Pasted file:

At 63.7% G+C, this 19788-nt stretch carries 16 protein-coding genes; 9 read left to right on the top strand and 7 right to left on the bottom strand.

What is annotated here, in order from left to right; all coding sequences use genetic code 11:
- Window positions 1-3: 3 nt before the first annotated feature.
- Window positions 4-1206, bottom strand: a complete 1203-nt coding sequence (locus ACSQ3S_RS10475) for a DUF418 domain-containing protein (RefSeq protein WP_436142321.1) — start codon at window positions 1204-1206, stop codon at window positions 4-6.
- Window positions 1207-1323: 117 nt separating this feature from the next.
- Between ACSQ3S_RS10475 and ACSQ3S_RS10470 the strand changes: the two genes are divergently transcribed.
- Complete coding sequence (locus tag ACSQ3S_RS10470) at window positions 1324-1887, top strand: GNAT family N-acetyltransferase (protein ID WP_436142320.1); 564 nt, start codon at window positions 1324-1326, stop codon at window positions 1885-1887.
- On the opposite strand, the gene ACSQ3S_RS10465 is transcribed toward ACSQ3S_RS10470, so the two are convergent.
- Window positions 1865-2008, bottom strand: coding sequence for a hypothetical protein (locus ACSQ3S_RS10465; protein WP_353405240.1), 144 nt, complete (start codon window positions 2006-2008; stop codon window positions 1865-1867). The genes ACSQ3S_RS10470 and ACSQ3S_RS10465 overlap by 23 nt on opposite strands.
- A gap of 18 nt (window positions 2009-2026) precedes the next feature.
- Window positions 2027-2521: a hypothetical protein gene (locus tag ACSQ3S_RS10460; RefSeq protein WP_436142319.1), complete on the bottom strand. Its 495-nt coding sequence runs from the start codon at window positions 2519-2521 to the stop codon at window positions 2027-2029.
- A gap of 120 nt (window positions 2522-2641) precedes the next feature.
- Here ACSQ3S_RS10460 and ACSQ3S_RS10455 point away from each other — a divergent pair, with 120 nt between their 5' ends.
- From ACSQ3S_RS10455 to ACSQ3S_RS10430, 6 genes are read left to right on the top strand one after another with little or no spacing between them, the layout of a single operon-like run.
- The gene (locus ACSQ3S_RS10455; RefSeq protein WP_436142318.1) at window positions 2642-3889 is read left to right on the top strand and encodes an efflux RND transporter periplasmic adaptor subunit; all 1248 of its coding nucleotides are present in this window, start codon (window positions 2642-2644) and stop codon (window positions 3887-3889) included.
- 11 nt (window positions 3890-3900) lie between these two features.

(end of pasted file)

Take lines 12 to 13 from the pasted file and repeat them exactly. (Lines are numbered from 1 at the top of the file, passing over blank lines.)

- A gap of 120 nt (window positions 2522-2641) precedes the next feature.
- Here ACSQ3S_RS10460 and ACSQ3S_RS10455 point away from each other — a divergent pair, with 120 nt between their 5' ends.